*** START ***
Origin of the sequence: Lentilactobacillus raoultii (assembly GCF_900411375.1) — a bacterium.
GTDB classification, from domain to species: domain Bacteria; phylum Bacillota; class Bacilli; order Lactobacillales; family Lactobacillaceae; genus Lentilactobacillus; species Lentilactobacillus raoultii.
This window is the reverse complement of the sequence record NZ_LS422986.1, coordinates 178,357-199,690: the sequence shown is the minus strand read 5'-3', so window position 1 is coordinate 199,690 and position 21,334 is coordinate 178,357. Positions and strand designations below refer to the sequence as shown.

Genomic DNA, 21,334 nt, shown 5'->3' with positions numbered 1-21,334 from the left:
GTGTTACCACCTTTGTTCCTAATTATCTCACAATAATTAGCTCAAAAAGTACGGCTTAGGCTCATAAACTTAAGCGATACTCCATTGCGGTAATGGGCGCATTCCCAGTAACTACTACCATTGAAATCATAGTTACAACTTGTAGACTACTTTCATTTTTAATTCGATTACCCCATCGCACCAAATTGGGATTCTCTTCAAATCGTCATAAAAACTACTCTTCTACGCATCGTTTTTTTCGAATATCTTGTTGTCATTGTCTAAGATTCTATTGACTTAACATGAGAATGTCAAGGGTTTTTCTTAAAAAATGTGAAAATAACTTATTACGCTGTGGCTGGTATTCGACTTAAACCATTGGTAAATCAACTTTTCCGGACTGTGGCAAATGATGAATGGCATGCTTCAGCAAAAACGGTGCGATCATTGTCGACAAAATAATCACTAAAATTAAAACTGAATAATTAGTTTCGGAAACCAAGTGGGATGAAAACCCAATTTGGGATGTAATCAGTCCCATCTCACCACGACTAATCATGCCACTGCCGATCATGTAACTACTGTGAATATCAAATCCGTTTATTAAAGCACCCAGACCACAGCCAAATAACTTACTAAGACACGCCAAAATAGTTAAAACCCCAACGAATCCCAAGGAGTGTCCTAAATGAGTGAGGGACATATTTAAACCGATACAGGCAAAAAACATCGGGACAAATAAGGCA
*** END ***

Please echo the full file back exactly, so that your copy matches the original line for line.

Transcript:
Origin of the sequence: Lentilactobacillus raoultii (assembly GCF_900411375.1) — a bacterium.
GTDB classification, from domain to species: domain Bacteria; phylum Bacillota; class Bacilli; order Lactobacillales; family Lactobacillaceae; genus Lentilactobacillus; species Lentilactobacillus raoultii.
This window is the reverse complement of the sequence record NZ_LS422986.1, coordinates 178,357-199,690: the sequence shown is the minus strand read 5'-3', so window position 1 is coordinate 199,690 and position 21,334 is coordinate 178,357. Positions and strand designations below refer to the sequence as shown.

Genomic DNA, 21,334 nt, shown 5'->3' with positions numbered 1-21,334 from the left:
GTGTTACCACCTTTGTTCCTAATTATCTCACAATAATTAGCTCAAAAAGTACGGCTTAGGCTCATAAACTTAAGCGATACTCCATTGCGGTAATGGGCGCATTCCCAGTAACTACTACCATTGAAATCATAGTTACAACTTGTAGACTACTTTCATTTTTAATTCGATTACCCCATCGCACCAAATTGGGATTCTCTTCAAATCGTCATAAAAACTACTCTTCTACGCATCGTTTTTTTCGAATATCTTGTTGTCATTGTCTAAGATTCTATTGACTTAACATGAGAATGTCAAGGGTTTTTCTTAAAAAATGTGAAAATAACTTATTACGCTGTGGCTGGTATTCGACTTAAACCATTGGTAAATCAACTTTTCCGGACTGTGGCAAATGATGAATGGCATGCTTCAGCAAAAACGGTGCGATCATTGTCGACAAAATAATCACTAAAATTAAAACTGAATAATTAGTTTCGGAAACCAAGTGGGATGAAAACCCAATTTGGGATGTAATCAGTCCCATCTCACCACGACTAATCATGCCACTGCCGATCATGTAACTACTGTGAATATCAAATCCGTTTATTAAAGCACCCAGACCACAGCCAAATAACTTACTAAGACACGCCAAAATAGTTAAAACCCCAACGAATCCCAAGGAGTGTCCTAAATGAGTGAGGGACATATTTAAACCGATACAGGCAAAAAACATCGGGACAAATAAGGCA